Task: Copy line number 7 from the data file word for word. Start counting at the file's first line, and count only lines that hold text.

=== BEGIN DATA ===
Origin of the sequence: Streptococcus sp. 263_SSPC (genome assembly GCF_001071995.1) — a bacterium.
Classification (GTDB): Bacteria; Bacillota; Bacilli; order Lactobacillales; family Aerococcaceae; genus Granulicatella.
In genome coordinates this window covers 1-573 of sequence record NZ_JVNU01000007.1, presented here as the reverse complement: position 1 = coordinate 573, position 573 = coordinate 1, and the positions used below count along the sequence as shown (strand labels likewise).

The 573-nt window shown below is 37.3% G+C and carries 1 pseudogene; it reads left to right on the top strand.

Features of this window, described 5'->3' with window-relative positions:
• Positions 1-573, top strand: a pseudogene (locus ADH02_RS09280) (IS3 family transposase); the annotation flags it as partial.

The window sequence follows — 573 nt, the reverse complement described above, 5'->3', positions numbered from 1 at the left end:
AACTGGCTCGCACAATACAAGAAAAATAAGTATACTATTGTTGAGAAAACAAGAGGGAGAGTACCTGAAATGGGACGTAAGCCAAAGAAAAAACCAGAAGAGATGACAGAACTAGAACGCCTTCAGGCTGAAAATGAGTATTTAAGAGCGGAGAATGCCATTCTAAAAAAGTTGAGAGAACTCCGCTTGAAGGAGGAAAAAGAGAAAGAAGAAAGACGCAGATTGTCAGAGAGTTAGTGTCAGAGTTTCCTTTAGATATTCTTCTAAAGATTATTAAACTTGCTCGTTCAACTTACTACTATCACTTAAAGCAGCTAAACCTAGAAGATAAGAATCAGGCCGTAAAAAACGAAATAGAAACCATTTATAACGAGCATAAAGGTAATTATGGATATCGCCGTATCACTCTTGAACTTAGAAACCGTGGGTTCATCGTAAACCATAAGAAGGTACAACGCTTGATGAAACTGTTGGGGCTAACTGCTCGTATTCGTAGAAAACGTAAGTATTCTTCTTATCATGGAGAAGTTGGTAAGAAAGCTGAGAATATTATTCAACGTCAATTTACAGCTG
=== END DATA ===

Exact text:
The window sequence follows — 573 nt, the reverse complement described above, 5'->3', positions numbered from 1 at the left end: